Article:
Women of Black History Month: Dr. Mae Jemison

Dr. Mae C. Jemison — Space Cadette

Image from Kids Britannica

“When I’m asked about the relevance to Black people of what I do, I take that as an affront. It presupposes that Black people have never been involved in exploring the heavens, but this is not so. Ancient African empires — Mali, Songhai, Egypt — had scientists, astronomers. The fact is that space and its resources belong to all of us, not to any one group”Dr. Jemison (source here)

“Never be limited by other people’s limited imaginations…If you adopt their attitudes, then the possibility won’t exist because you’ll have already shut it out … You can hear other people’s wisdom, but you’ve got to re-evaluate the world for yourself.”  — Dr. Jemison (source here)

The video above is Dr. Jemison’s 2002 TEDTalk on teaching arts and sciences together.  Oh my goodness — she is incredible!  Really — watch this.  Seriously. She really is an artist AND a scientist.  

Dr. Jemison reiced her medical degree from Cornell and practices in several countries.  Dr. Jemison was the first African-American woman ever admitted into the astronaut training program in 1987.  On September 12, 1992, Jemision flew into space with six other astronauts on the Endeavor.


Astronaut and physician Mae Jemison was born October 17, 1956, in Decatur, Alabama, the youngest child of Charlie Jemison, a roofer and carpenter, and Dorothy (Green) Jemison, an elementary school teacher. Her sister, Ada Jemison Bullock, became a child psychiatrist, and her brother, Charles Jemison, is a real estate broker. The family moved to Chicago, Illinois, when Jemison was 3 years old to take advantage of better educational opportunities there, and it is that city that she calls her hometown. Throughout her early school years, her parents were supportive and encouraging of her talents and abilities, and Jemison spent considerable time in her school library reading about all aspects of science, especially astronomy. During her time at Morgan Park High School, she became convinced she wanted to pursue a career in biomedical engineering, and when she graduated in 1973 as a consistent honor student, she entered Stanford University on a National Achievement Scholarship.

At Stanford, Jemison received a B.S. in chemical engineering in 1977. As she had been in high school, Jemison was very involved in extracurricular activities including dance and theater productions, and served as head of the Black Student Union. Upon graduation, she entered Cornell University Medical College to work toward a medical degree. During her years there, she found time to expand her horizons by visiting and studying in Cuba and Kenya and working at a Cambodian rfugee camp in Thailand. When she obtained her M.D. in 1981, she interned at Los Angeles County/University of Southern California Medical Center and later worked as a general practitioner. For the next two and a half years, she was the area Peace Corps medical officer for Sierra Leone and Liberia where she also taught and did medical research. Following her return to the United States in 1985, she made a career change and decided to follow a dream she had nurtured for a long time. In October of that year she applied for admission to NASA’s astronaut training program. The Challenger disaster of January 1986 delayed the selection process, but when she reapplied a year later, Jemison was one of the 15 candidates chosen from a field of about 2,000.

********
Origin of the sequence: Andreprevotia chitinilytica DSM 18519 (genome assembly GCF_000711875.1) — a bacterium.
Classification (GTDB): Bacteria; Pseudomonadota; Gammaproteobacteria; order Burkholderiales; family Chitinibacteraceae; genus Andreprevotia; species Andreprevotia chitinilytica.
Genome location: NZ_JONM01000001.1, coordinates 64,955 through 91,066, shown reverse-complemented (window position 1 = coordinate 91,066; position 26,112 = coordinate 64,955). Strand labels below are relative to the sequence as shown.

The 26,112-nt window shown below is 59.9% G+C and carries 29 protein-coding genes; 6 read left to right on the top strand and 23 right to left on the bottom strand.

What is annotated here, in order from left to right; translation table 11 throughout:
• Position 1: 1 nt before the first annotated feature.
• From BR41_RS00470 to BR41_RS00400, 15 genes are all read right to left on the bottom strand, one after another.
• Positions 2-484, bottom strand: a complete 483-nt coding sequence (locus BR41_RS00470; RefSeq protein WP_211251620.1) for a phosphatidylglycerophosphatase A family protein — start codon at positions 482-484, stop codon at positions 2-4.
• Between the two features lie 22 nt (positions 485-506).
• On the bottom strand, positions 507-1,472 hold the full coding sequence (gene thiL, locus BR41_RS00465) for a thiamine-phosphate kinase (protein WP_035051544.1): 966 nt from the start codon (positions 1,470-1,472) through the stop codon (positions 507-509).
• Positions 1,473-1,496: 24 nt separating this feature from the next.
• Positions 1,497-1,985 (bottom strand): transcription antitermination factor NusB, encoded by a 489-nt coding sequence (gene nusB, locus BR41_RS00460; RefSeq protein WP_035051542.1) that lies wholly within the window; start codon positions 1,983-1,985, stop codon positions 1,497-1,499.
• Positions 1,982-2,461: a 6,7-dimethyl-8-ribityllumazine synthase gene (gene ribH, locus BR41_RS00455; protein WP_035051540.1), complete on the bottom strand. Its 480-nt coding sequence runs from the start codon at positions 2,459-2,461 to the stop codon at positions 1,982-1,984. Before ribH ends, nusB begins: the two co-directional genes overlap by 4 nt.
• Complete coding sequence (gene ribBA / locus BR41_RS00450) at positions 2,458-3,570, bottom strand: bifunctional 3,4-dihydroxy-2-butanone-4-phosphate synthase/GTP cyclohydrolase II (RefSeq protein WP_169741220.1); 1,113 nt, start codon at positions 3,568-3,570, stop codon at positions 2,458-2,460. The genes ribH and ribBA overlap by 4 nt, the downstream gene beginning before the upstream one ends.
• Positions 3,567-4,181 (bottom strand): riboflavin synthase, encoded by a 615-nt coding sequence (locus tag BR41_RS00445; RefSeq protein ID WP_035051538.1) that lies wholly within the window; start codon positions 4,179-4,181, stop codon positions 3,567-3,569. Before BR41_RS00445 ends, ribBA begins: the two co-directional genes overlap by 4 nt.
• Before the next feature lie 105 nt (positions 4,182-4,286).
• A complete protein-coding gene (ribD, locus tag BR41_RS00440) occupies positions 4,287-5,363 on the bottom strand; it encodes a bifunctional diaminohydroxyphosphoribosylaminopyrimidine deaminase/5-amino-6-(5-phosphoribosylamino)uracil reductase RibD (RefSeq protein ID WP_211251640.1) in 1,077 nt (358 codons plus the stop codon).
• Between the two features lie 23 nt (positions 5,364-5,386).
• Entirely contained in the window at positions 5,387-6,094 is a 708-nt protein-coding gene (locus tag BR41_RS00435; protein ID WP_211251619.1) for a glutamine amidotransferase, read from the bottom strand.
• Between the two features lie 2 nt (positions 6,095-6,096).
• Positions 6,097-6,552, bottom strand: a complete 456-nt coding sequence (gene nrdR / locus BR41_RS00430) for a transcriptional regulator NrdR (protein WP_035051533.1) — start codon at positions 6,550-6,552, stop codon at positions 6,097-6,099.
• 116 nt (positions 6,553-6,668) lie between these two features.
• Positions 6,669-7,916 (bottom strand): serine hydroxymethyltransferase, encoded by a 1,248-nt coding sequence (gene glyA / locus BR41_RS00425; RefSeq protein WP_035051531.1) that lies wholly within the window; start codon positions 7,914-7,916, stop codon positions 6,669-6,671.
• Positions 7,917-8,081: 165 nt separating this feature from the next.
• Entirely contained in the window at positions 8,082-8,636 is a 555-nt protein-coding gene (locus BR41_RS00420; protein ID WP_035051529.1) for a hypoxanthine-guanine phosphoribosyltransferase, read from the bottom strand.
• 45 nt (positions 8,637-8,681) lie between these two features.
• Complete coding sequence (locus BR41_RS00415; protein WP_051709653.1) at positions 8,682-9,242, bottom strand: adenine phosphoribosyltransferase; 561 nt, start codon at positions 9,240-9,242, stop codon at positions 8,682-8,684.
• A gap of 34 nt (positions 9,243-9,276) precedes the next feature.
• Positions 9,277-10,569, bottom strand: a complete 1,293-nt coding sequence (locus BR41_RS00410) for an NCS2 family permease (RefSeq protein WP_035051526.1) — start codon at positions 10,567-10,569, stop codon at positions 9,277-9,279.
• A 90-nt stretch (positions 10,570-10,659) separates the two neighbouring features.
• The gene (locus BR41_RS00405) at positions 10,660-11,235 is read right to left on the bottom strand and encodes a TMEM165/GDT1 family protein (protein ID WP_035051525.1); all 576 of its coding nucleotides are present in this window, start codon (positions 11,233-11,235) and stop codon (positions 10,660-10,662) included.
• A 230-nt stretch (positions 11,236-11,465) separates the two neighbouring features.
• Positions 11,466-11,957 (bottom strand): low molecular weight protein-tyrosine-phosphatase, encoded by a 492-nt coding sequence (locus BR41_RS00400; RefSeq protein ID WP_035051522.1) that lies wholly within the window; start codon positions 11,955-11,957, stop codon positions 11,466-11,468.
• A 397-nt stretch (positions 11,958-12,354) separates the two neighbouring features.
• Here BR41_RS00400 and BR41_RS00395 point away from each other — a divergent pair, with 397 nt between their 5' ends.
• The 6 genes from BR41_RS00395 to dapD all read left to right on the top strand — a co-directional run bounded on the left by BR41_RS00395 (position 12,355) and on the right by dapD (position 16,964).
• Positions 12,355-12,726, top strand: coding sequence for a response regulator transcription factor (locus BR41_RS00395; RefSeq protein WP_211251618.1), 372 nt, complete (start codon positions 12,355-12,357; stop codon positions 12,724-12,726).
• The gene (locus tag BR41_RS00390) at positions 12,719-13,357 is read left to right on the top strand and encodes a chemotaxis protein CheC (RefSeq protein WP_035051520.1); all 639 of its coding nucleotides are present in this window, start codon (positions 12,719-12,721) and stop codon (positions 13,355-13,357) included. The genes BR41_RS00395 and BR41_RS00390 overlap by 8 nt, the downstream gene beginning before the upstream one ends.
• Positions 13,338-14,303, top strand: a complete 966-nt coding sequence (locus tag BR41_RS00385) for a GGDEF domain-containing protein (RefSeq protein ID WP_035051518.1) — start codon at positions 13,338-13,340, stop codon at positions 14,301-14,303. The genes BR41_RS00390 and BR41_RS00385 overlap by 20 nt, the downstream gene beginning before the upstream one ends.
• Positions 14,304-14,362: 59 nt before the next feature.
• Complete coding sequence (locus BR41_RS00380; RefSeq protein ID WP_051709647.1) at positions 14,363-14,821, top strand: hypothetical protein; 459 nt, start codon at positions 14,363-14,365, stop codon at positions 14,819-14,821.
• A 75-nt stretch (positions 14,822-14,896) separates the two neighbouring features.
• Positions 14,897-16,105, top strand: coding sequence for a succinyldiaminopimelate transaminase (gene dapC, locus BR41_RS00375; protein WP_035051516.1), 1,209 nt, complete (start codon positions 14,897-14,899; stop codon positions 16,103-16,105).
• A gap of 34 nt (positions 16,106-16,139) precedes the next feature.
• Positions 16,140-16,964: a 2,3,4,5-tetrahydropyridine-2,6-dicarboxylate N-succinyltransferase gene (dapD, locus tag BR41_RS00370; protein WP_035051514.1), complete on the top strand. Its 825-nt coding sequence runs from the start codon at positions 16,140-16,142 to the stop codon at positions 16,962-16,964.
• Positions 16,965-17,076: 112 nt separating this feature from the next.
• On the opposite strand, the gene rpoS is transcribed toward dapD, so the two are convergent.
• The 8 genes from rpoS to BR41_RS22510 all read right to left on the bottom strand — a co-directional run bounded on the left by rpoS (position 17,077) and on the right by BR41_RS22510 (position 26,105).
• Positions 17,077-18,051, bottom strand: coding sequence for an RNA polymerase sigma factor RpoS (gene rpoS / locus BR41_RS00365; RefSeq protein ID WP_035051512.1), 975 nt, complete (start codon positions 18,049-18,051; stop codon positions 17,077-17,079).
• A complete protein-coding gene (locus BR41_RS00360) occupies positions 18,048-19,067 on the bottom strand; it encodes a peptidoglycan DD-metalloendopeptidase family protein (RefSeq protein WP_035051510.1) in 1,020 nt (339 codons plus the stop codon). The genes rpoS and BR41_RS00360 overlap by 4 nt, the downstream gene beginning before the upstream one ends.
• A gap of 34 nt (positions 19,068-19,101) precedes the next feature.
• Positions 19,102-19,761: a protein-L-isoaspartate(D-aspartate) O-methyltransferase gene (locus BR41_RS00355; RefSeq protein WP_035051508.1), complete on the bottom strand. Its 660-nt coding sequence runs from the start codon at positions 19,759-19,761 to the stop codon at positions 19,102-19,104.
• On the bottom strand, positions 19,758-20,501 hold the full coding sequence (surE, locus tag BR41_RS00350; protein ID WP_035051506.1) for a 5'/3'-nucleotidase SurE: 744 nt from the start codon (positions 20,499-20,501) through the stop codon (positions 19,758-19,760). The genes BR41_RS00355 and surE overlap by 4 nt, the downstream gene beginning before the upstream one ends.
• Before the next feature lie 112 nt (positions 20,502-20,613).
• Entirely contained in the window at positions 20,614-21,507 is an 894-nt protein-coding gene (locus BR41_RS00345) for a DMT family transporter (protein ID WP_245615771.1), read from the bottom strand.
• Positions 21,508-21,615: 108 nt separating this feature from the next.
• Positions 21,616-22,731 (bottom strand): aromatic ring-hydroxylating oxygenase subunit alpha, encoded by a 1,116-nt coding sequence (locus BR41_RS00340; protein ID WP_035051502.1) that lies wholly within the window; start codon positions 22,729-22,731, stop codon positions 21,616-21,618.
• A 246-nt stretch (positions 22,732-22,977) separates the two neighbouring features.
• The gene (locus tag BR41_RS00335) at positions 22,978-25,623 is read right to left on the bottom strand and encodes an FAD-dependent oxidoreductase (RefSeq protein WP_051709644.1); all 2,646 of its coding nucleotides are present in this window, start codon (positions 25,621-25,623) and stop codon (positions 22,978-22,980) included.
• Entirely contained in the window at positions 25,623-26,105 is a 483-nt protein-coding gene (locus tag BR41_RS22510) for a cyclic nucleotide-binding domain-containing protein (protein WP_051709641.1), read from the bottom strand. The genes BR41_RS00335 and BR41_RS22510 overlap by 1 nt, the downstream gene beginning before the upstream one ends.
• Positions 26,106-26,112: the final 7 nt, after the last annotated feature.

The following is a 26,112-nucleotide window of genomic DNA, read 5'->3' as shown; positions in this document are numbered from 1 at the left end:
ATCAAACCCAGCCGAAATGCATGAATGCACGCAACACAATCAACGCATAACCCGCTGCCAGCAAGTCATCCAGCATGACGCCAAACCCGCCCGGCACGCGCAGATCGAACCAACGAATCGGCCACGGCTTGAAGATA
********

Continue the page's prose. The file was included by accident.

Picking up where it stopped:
When Jemison was chosen on June 4, 1987, she became the first African American woman ever admitted into the astronaut training program. After more than a year of training, she became an astronaut with the title of science mission specialist, a job which would make her responsible for conducting crew related scientific experiments on the space shuttle. On September 12, 1992, Jemison finally flew into space with six other astronauts aboard the Endeavour on mission STS47. During her eight days in space, she conducted experiments on weightlessness and motion sickness on the crew and herself.

Altogether, she spent slightly over 190 hours in space before returning to Earth on September 20. Following her historic flight, Jemison noted that society should recognize how much both women and members of other minority groups can contribute if given the opportunity.

In recognition of her accomplishments, Jemison received several honorary doctorates, the 1988 Essence Science and Technology Award, the Ebony Black Achievement Award in 1992, and a Montgomery Fellowship from Dartmouth College in 1993, and was named Gamma Sigma Gamma Woman of the Year in 1990. Also in 1992, an alternative public school in Detroit, Michigan – the Mae C. Jemison Academy – was named after her. Jemison is a member of the American Medical Association, the American Chemical Society, the American Association for the Advancement of Science, and served on the Board of Directors of the World Sickle Cell Foundation from 1990 to 1992. She is also an advisory committee member of the American Express Geography Competition and an honorary board member of the Center for the Prevention of Childhood Malnutrition.

After leaving the astronaut corps in March 1993, Jemison accepted a teaching fellowship at Dartmouth. She also established the Jemison Group, a company that seeks to research, develop, and market advanced technologies.

(Source: Mae Carol Jemison. (2013). The Biography Channel website. Retrieved 03:22, Jan 25, 2013, from http://www.biography.com/people/mae-c-jemison-9542378)

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